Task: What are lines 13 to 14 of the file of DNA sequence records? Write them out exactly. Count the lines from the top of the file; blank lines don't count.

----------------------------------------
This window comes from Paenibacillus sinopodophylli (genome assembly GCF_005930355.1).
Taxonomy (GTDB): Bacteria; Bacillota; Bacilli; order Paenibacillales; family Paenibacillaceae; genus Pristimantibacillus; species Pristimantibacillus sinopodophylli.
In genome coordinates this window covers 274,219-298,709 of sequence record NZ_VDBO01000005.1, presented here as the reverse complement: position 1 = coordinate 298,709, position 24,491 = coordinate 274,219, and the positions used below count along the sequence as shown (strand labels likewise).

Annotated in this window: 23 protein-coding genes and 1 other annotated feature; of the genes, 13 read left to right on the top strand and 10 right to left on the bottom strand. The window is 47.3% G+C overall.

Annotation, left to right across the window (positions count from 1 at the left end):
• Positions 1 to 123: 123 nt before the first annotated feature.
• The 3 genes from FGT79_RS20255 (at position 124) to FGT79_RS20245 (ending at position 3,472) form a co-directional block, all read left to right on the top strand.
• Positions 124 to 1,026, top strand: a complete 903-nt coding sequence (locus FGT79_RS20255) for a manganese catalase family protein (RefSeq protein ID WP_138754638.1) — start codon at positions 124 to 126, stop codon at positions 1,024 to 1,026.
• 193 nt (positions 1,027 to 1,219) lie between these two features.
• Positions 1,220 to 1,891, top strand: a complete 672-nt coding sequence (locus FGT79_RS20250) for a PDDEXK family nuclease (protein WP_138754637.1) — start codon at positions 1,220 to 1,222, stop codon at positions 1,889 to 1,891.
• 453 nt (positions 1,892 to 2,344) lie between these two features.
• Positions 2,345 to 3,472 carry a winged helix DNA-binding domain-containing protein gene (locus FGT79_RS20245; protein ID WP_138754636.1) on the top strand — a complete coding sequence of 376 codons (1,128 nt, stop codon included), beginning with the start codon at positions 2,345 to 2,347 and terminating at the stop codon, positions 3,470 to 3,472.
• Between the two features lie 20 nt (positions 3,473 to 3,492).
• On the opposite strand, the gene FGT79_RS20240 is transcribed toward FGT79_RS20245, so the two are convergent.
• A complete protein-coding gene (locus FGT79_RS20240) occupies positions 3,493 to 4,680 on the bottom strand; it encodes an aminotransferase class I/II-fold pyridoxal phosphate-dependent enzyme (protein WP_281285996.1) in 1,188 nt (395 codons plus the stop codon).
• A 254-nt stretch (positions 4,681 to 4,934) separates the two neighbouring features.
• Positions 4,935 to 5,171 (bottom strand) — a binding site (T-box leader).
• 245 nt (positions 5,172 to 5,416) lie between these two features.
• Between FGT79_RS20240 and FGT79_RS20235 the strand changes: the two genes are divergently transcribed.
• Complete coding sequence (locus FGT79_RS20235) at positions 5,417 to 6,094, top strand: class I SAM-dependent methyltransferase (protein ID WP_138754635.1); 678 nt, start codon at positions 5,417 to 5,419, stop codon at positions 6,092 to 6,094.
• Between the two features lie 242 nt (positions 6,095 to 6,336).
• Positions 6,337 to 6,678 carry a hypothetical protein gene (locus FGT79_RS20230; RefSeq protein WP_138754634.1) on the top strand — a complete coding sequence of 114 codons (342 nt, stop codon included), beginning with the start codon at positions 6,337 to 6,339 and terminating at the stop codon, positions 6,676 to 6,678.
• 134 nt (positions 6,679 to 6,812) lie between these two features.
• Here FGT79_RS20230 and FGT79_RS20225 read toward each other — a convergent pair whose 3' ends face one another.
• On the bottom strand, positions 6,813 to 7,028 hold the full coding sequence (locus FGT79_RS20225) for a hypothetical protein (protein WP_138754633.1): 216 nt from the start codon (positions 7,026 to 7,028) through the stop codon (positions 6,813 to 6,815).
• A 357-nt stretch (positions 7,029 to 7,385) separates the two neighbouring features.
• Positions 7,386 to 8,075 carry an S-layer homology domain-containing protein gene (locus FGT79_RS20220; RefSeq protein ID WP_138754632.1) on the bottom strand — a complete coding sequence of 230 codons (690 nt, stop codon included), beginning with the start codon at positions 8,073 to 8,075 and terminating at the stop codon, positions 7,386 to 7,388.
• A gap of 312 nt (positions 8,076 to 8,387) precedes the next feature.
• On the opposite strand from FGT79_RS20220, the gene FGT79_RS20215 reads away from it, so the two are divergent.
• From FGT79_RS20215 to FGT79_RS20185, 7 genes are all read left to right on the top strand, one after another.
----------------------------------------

• Between the two features lie 20 nt (positions 3,473 to 3,492).
• On the opposite strand, the gene FGT79_RS20240 is transcribed toward FGT79_RS20245, so the two are convergent.